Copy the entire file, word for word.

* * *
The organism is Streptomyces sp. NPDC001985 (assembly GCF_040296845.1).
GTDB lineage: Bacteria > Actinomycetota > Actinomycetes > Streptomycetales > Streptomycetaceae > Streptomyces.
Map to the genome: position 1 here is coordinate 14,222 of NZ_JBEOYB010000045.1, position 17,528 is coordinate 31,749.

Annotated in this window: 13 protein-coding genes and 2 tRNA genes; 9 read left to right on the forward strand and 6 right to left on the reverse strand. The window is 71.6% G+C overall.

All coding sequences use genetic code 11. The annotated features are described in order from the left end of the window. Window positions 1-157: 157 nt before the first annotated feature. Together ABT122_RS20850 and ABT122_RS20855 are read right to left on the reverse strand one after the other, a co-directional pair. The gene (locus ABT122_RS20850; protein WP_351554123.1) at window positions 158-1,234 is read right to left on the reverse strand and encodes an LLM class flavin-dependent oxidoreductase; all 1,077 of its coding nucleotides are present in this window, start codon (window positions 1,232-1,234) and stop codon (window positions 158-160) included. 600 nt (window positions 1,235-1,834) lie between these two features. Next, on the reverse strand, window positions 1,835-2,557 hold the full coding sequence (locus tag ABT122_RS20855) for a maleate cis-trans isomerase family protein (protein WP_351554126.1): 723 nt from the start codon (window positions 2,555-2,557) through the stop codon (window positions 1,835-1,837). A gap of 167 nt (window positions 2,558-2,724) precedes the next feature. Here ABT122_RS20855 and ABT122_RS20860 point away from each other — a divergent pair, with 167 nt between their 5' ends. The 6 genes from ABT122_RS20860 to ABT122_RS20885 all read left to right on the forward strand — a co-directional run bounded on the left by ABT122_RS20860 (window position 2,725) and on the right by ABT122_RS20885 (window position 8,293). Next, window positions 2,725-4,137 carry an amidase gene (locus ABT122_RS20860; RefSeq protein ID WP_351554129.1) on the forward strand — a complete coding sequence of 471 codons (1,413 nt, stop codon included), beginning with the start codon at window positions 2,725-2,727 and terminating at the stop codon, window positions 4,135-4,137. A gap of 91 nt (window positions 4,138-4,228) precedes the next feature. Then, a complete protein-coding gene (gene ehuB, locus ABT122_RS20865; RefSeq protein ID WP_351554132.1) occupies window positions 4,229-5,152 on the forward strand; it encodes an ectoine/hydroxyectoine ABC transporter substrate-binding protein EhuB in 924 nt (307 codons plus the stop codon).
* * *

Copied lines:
The organism is Streptomyces sp. NPDC001985 (assembly GCF_040296845.1).
GTDB lineage: Bacteria > Actinomycetota > Actinomycetes > Streptomycetales > Streptomycetaceae > Streptomyces.
Map to the genome: position 1 here is coordinate 14,222 of NZ_JBEOYB010000045.1, position 17,528 is coordinate 31,749.

Annotated in this window: 13 protein-coding genes and 2 tRNA genes; 9 read left to right on the forward strand and 6 right to left on the reverse strand. The window is 71.6% G+C overall.

All coding sequences use genetic code 11. The annotated features are described in order from the left end of the window. Window positions 1-157: 157 nt before the first annotated feature. Together ABT122_RS20850 and ABT122_RS20855 are read right to left on the reverse strand one after the other, a co-directional pair. The gene (locus ABT122_RS20850; protein WP_351554123.1) at window positions 158-1,234 is read right to left on the reverse strand and encodes an LLM class flavin-dependent oxidoreductase; all 1,077 of its coding nucleotides are present in this window, start codon (window positions 1,232-1,234) and stop codon (window positions 158-160) included. 600 nt (window positions 1,235-1,834) lie between these two features. Next, on the reverse strand, window positions 1,835-2,557 hold the full coding sequence (locus tag ABT122_RS20855) for a maleate cis-trans isomerase family protein (protein WP_351554126.1): 723 nt from the start codon (window positions 2,555-2,557) through the stop codon (window positions 1,835-1,837). A gap of 167 nt (window positions 2,558-2,724) precedes the next feature. Here ABT122_RS20855 and ABT122_RS20860 point away from each other — a divergent pair, with 167 nt between their 5' ends. The 6 genes from ABT122_RS20860 to ABT122_RS20885 all read left to right on the forward strand — a co-directional run bounded on the left by ABT122_RS20860 (window position 2,725) and on the right by ABT122_RS20885 (window position 8,293). Next, window positions 2,725-4,137 carry an amidase gene (locus ABT122_RS20860; RefSeq protein ID WP_351554129.1) on the forward strand — a complete coding sequence of 471 codons (1,413 nt, stop codon included), beginning with the start codon at window positions 2,725-2,727 and terminating at the stop codon, window positions 4,135-4,137. A gap of 91 nt (window positions 4,138-4,228) precedes the next feature. Then, a complete protein-coding gene (gene ehuB, locus ABT122_RS20865; RefSeq protein ID WP_351554132.1) occupies window positions 4,229-5,152 on the forward strand; it encodes an ectoine/hydroxyectoine ABC transporter substrate-binding protein EhuB in 924 nt (307 codons plus the stop codon).